Image courtesy Donald Levin
In men, the 23rd chromosome is made up of an X chromosome and a Y chromosome. The 22 other chromosomes in human cells are matched pairs, shared by men and women.
In men, the 23rd chromosome is made up of an X chromosome and a Y chromosome. The 22 other chromosomes in human cells are matched pairs, shared by men and women. Image courtesy Donald Levin
It takes a man to carry a Y chromosome, and it takes the Y chromosome to make sperm, which is necessary for human reproduction. So men are essential to the future of the species.
But researchers have found that, over the millennia, the Y chromosome has lost most of it genes. What if it were to disappear altogether? NPR's Joe Palca explores that possibility in the first report of a three-part series on the End of Men.
The Y Chromosome: A Primer
Each of our cells contains 23 pairs of chromosomes. Twenty-two of those pairs are matched pairs, shared by men and women. The 23rd is different.
In women, the 23rd pair is made up of two X chromosomes. In men, it's made up of an X chromosome and a Y chromosome. That Y chromosome determines maleness in humans — it holds genes necessary for forming testes and making sperm.
Y So Lonely?
The fact that it doesn't have a matching pair poses a bit of a problem for the Y chromosome.
All the other chromosomes come in two copies. Every time a cell divides, mistakes in genes can creep in. In paired chromosomes, that means that if there is a mistake on one chromosome, a cell can always get the correct gene sequence from the other chromosome.
Over time, mistakes have crept into the Y chromosome, too. But every time a gene on the Y chromosome went bad, it basically disappeared. Scientists theorize that the X and Y chromosome started out with about the same amount of genes — about 1,000. Today, the Y chromosome has less than 80 genes.
Hope for Y's Future
Some geneticists think the Y chromosome is now little more than a genetic wasteland that will eventually just disappear. If that were to happen, it would certainly spell the end of sexual reproduction.
Thanks to Dan Crall of Indiana Public Radio for recording some of the crowd cheering sounds heard in this story. Crowd sounds were provided by audiences at Ball State University's Freshmen Connections lecture program, and the 2004 A. Dixon and Betty F. Johnson Memorial Lecture in Scientific Communication at the Penn State University Eberly College of Science.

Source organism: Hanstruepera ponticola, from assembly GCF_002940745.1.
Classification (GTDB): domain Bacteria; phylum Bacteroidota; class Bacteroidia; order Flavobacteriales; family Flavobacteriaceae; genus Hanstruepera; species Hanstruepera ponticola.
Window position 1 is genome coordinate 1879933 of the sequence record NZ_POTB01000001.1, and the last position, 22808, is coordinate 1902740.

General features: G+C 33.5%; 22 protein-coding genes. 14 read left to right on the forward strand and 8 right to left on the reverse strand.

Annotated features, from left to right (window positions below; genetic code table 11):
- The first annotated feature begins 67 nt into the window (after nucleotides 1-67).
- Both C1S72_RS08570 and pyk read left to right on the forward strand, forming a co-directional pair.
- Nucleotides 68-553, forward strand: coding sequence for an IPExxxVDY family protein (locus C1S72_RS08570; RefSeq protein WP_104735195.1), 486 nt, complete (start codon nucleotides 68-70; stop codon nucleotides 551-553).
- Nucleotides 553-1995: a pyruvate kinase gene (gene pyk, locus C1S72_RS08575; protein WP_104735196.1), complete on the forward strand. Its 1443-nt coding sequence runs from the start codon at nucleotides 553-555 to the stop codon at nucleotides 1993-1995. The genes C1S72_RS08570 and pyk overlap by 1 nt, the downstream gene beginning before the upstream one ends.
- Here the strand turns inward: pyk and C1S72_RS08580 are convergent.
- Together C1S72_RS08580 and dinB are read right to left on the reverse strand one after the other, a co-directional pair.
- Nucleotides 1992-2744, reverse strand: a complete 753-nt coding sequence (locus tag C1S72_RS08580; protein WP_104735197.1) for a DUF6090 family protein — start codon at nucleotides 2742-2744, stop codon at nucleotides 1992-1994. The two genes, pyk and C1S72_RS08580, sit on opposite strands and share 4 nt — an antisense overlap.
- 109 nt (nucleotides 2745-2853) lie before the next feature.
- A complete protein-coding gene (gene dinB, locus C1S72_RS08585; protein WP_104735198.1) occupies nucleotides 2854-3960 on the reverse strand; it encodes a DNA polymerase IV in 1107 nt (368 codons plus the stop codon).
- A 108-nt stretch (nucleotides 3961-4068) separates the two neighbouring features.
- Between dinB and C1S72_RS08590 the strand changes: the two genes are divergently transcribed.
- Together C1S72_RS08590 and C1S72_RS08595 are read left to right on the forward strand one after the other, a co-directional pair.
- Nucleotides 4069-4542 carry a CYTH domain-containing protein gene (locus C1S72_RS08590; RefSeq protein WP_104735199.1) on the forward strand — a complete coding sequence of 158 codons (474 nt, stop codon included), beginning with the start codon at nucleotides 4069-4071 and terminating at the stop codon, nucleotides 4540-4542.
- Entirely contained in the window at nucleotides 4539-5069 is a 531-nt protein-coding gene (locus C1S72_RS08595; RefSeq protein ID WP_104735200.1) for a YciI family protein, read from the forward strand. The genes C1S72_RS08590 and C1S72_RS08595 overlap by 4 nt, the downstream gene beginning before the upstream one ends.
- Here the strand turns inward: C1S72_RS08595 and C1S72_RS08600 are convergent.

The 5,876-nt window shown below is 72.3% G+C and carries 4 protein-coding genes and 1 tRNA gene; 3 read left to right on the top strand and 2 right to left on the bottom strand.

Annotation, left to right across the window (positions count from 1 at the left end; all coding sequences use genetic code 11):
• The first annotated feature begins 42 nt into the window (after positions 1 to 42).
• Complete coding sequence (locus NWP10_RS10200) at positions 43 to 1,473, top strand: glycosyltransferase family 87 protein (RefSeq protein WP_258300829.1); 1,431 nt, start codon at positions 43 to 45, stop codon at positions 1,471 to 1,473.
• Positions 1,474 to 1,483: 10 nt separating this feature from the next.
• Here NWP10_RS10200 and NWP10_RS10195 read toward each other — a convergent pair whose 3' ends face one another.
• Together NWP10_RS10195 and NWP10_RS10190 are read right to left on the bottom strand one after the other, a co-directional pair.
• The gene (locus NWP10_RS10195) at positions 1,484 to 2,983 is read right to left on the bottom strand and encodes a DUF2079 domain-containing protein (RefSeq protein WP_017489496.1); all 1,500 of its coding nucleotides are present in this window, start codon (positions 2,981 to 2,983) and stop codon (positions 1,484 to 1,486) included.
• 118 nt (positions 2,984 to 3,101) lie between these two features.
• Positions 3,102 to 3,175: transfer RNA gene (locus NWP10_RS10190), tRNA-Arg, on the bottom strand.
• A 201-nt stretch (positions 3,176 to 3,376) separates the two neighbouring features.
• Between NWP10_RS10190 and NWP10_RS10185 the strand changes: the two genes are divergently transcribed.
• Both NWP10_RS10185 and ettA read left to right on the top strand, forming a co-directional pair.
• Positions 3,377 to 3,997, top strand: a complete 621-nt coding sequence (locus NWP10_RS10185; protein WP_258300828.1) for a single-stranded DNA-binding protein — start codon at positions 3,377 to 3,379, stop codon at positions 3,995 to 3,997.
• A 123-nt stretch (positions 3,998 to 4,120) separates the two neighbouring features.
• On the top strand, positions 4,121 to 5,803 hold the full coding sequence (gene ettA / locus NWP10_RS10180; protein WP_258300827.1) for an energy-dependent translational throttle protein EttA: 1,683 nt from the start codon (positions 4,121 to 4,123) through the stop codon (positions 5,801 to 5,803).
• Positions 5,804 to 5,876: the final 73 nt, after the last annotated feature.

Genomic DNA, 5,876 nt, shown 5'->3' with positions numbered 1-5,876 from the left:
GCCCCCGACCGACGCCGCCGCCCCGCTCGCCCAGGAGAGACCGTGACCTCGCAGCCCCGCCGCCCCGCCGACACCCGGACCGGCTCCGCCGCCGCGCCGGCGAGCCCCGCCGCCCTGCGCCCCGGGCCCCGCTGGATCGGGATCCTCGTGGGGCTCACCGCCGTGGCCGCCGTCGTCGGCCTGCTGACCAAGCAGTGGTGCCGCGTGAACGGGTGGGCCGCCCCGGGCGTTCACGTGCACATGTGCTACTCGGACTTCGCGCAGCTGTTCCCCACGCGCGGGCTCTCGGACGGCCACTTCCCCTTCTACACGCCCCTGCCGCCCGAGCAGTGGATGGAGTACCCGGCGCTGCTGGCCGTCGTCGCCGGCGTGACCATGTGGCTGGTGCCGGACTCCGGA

But David Page of MIT's Whitehead Institute vigorously disagrees. "At the same time that it is continuing to lose genes, it's found some new ways of replenishing itself," Page says.
Last year, Page and his colleagues reported a finding that brightened the outlook for the future of men: The Y chromosome has been secretly creating backup copies of its most important genes. These are stored in the DNA as mirror images, or palindromes — which read the same way forwards and backwards. ("Madam, I'm Adam" is a famous example.)
In Y chromosome palindromes, the first half contains the gene and the second half contains the same information, just in reverse.
That means that many of the genes on the Y chromosome do occur as pairs. Page says members of these pairs appear to be swapping out or recombining with each other — allowing the genes to repair themselves when they get damaged.
Page says this helps explain why these genes have been able to persist despite millions of years of assault from random mutations. And, he says, it means the Y chromosome won't simply keep shrinking away until it disappears altogether.